How to Structure a DAO
Sirus Knight is the Co Founder of SocialKapital.Co, a decentralised organisation (DO), remaking how start-ups are incubated and accelerated.The opinions expressed here are mine alone and are not intended to be legal advice
DAO, DO are acronyms that describe flavours of a new organisational form made possible by blockchain technology, in particular smart contracts. Decentralised Autonomous Organisations (DAOs) encode the “entire” business process as smart contracts. Once the codebase is deployed on the blockchain, the organisation goes into auto pilot. Hence the word autonomous. Remove auto pilot and you get a DO (Decentralised Organisation). To DAO or DO, really depends on the purpose and business model of the organisation. With regards to legal structure, the same challenges apply. For simplicity, the rest of this article will refer to DAOs.
On the blockchain, DAOs contain internal assets which must be owned for the organisation to operate effectively. These assets are embodied in blockchain tokens. In the majority of cases, these tokens are sold through some sort of crowdsale.
Granted it is difficult but not impossible to sue a DAO that exist and operate entirely online. However, it is easier to charge the promoters of such a DAO with securities law violations. If you are planning to set-up a DAO that operates partly offline and the organisation needs to sale blockchain tokens in some sort of crowdsale, then you need to structure the DAO in a manner that protects token holders from been sued for the actions of the organisation. Keep in mind that there are other benefits to be gained by using the right legal structure. The right structure enables the organisation to conduct commercial activity offline as well as avoid the violation of securities laws during the crowdsale.
When you strip out all the technical finery of a DAO, this organisational form has the hallmarks of a partnership. The preferred type here is a Limited Liability Partnership. In a Limited Liability Partnership (LLP), one partner is not responsible for the negligence or misconduct of another partner. Incorporating the DAO as a Limited Liability Partnership limits the Liability of its members, it also enables the DAO to conduct business offline. Furthermore, LLP’s are tax efficient. Each partner is responsible for their own tax affairs. There are quite a few offshore jurisdictions offering different LLP variants. The choice of LLP and jurisdiction will depend on a DAO’s business model and purpose.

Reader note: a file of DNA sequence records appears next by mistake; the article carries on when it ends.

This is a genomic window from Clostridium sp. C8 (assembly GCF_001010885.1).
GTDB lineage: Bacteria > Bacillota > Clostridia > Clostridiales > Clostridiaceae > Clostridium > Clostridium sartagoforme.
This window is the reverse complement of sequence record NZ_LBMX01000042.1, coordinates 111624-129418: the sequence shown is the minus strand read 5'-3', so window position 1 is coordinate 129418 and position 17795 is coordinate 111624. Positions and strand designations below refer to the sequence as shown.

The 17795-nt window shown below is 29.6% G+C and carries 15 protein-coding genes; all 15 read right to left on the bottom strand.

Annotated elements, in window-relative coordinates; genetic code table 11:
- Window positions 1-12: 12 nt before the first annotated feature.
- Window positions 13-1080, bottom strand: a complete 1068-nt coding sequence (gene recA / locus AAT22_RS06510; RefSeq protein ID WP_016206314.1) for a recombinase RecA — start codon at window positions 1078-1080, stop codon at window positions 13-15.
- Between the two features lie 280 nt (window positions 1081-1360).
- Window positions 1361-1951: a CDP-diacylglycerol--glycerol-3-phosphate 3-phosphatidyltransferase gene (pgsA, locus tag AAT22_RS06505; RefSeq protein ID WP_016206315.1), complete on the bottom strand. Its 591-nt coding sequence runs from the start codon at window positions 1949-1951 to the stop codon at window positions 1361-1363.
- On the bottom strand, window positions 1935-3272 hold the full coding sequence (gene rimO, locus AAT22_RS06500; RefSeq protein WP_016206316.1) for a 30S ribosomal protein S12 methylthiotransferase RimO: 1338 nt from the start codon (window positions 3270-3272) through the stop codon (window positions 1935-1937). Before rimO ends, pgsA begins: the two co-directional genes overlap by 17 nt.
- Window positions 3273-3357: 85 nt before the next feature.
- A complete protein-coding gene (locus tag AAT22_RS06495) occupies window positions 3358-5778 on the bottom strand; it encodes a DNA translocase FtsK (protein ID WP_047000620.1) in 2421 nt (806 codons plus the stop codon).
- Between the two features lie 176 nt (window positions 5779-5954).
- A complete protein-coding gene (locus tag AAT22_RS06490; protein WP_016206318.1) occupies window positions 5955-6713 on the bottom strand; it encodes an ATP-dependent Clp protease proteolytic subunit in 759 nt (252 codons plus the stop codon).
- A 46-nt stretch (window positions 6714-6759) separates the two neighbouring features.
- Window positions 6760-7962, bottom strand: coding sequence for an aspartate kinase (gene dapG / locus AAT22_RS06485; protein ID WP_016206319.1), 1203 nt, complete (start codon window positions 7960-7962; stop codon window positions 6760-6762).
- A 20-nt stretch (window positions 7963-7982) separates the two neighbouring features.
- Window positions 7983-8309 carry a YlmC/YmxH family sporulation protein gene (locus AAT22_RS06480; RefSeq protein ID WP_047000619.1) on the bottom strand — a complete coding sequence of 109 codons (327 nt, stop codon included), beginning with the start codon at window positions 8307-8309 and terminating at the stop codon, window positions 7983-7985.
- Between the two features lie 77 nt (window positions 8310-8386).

Fail the Howey Test
To determine whether a DAO crowdsale offer is a security, substance trumps form. It doesn’t really matter how many disclaimers the promoters put on the crowdsale documentation or what they call the DAO token. It doesn’t matter whether the token is called shares, fuel, reputation, energy etc. What matters is the substance. That substance was defined in a four part test by the US Supreme court in Sec. & Exch. Comm’n v. W.J. Howey Co . The Howey test states that a transaction constitutes an investment contract (therefore a security) if there is (1) an exchange of money (2) with an expectation of profits arising (3) from a common enterprise (4) which depends solely on the efforts of a promoter or third party.
The definition of money in this context is quite broad, hence most DAO crowdsales probably pass test 1 to 3. The promoters have to design the DAO business model to fail test 4. The way to do this is to involve token holders as practically as possible (thus put the failure of test 4 beyond reasonable doubt) in the value creation process.
For example, if the promoters want to launch a DAO that provides cloud computing capacity. The promoters have to design the DAO in such a way that the token holders provide the computing capacity and earn a substantial part of the profit through the provision of said capacity. Remember the substance versus form rule. The rewards of the enterprise should be channelled (verifiably on the blockchain) to token holders who participate in the value creation process.
This design paradigm has incredible power. Firstly, it conforms to the implicit reasoning behind Howey test 4: a group of people cannot defraud themselves. In this scenario, fraud becomes possible when there is technical or governance failure. Secondly, it offers a new way for people to come together and create value. Will the DAO and DO become the dominant organisational form of the 21st century, only time will tell.